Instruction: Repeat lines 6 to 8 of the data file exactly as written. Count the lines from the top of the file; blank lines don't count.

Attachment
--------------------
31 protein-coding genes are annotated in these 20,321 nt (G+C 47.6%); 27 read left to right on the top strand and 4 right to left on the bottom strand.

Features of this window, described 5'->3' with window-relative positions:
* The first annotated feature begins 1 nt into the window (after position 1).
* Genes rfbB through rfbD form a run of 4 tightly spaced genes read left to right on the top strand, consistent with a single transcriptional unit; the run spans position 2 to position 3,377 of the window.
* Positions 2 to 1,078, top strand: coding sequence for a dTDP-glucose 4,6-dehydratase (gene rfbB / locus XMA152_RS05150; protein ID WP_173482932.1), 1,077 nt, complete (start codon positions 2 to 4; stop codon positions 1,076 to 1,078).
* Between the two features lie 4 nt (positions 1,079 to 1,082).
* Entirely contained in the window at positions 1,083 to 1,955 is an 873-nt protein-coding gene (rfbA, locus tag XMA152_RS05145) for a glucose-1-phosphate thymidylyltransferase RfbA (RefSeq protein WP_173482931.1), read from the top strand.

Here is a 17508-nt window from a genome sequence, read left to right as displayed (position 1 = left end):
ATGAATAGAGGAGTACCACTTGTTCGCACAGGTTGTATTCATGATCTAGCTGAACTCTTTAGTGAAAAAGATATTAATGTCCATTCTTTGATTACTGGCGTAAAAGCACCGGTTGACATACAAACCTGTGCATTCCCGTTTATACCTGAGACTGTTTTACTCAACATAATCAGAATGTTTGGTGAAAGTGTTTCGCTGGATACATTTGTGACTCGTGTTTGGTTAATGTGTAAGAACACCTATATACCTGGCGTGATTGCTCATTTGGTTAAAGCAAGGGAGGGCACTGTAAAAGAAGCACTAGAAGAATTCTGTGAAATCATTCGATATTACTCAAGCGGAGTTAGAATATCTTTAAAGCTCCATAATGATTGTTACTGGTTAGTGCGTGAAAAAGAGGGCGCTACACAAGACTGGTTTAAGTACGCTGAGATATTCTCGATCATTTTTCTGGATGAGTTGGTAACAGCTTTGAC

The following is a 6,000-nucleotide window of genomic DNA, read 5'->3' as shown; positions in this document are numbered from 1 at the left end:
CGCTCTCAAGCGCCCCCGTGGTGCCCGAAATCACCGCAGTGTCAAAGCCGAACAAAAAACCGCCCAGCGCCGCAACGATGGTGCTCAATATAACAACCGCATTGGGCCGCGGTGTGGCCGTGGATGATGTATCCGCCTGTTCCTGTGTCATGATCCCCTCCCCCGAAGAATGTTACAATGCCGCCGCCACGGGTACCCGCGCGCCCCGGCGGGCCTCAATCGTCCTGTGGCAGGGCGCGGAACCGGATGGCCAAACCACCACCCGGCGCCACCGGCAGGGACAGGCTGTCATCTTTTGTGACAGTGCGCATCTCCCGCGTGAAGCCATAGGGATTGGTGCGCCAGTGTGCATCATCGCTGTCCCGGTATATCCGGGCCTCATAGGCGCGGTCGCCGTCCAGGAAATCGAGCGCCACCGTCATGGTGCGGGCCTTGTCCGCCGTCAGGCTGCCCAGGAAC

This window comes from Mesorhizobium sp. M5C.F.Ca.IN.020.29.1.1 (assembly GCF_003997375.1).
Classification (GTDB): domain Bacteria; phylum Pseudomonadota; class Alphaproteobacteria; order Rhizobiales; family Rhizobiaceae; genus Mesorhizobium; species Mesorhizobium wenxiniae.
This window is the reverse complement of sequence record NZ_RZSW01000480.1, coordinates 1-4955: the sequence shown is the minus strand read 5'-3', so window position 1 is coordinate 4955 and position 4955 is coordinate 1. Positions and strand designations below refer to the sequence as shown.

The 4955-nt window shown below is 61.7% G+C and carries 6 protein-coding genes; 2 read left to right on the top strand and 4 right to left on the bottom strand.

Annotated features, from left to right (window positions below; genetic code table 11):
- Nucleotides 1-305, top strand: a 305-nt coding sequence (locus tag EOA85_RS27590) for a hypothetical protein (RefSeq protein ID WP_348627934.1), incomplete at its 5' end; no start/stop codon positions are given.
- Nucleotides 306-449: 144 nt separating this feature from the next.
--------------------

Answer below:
* Between the two features lie 4 nt (positions 1,079 to 1,082).
* Entirely contained in the window at positions 1,083 to 1,955 is an 873-nt protein-coding gene (rfbA, locus tag XMA152_RS05145) for a glucose-1-phosphate thymidylyltransferase RfbA (RefSeq protein WP_173482931.1), read from the top strand.

Here is a 17508-nt window from a genome sequence, read left to right as displayed (position 1 = left end):